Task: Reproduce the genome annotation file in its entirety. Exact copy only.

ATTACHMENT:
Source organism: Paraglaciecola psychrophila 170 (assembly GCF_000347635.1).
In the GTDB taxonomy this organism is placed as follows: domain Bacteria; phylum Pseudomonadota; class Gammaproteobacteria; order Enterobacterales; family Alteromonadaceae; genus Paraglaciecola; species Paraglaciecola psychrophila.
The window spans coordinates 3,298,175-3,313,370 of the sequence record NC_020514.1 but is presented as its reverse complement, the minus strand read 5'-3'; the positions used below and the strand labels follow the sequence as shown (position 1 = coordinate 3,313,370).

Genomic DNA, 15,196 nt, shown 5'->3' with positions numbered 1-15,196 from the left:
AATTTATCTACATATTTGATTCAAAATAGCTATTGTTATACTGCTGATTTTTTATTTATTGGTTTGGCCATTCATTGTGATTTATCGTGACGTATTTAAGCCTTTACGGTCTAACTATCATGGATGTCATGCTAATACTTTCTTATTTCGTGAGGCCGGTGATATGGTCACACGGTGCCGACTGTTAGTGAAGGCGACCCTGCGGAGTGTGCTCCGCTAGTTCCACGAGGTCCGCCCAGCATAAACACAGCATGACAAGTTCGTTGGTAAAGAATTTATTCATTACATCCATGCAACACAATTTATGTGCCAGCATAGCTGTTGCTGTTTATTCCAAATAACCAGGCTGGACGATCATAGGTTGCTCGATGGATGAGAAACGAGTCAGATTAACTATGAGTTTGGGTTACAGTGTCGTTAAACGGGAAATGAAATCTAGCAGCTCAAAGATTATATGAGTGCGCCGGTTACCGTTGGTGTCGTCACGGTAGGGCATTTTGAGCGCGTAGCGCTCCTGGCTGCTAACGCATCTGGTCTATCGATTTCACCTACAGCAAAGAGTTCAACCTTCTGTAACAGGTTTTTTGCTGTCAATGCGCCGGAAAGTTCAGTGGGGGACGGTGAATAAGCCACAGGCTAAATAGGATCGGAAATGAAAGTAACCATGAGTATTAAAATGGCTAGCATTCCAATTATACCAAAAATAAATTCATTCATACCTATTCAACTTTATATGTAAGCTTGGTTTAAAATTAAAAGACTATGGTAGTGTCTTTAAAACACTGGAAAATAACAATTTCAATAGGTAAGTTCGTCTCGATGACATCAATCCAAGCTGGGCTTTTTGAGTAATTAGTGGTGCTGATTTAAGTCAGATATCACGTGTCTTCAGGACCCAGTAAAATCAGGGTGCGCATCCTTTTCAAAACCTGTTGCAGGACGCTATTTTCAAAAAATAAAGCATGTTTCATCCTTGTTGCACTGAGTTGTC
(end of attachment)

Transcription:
Source organism: Paraglaciecola psychrophila 170 (assembly GCF_000347635.1).
In the GTDB taxonomy this organism is placed as follows: domain Bacteria; phylum Pseudomonadota; class Gammaproteobacteria; order Enterobacterales; family Alteromonadaceae; genus Paraglaciecola; species Paraglaciecola psychrophila.
The window spans coordinates 3,298,175-3,313,370 of the sequence record NC_020514.1 but is presented as its reverse complement, the minus strand read 5'-3'; the positions used below and the strand labels follow the sequence as shown (position 1 = coordinate 3,313,370).

Genomic DNA, 15,196 nt, shown 5'->3' with positions numbered 1-15,196 from the left:
AATTTATCTACATATTTGATTCAAAATAGCTATTGTTATACTGCTGATTTTTTATTTATTGGTTTGGCCATTCATTGTGATTTATCGTGACGTATTTAAGCCTTTACGGTCTAACTATCATGGATGTCATGCTAATACTTTCTTATTTCGTGAGGCCGGTGATATGGTCACACGGTGCCGACTGTTAGTGAAGGCGACCCTGCGGAGTGTGCTCCGCTAGTTCCACGAGGTCCGCCCAGCATAAACACAGCATGACAAGTTCGTTGGTAAAGAATTTATTCATTACATCCATGCAACACAATTTATGTGCCAGCATAGCTGTTGCTGTTTATTCCAAATAACCAGGCTGGACGATCATAGGTTGCTCGATGGATGAGAAACGAGTCAGATTAACTATGAGTTTGGGTTACAGTGTCGTTAAACGGGAAATGAAATCTAGCAGCTCAAAGATTATATGAGTGCGCCGGTTACCGTTGGTGTCGTCACGGTAGGGCATTTTGAGCGCGTAGCGCTCCTGGCTGCTAACGCATCTGGTCTATCGATTTCACCTACAGCAAAGAGTTCAACCTTCTGTAACAGGTTTTTTGCTGTCAATGCGCCGGAAAGTTCAGTGGGGGACGGTGAATAAGCCACAGGCTAAATAGGATCGGAAATGAAAGTAACCATGAGTATTAAAATGGCTAGCATTCCAATTATACCAAAAATAAATTCATTCATACCTATTCAACTTTATATGTAAGCTTGGTTTAAAATTAAAAGACTATGGTAGTGTCTTTAAAACACTGGAAAATAACAATTTCAATAGGTAAGTTCGTCTCGATGACATCAATCCAAGCTGGGCTTTTTGAGTAATTAGTGGTGCTGATTTAAGTCAGATATCACGTGTCTTCAGGACCCAGTAAAATCAGGGTGCGCATCCTTTTCAAAACCTGTTGCAGGACGCTATTTTCAAAAAATAAAGCATGTTTCATCCTTGTTGCACTGAGTTGTC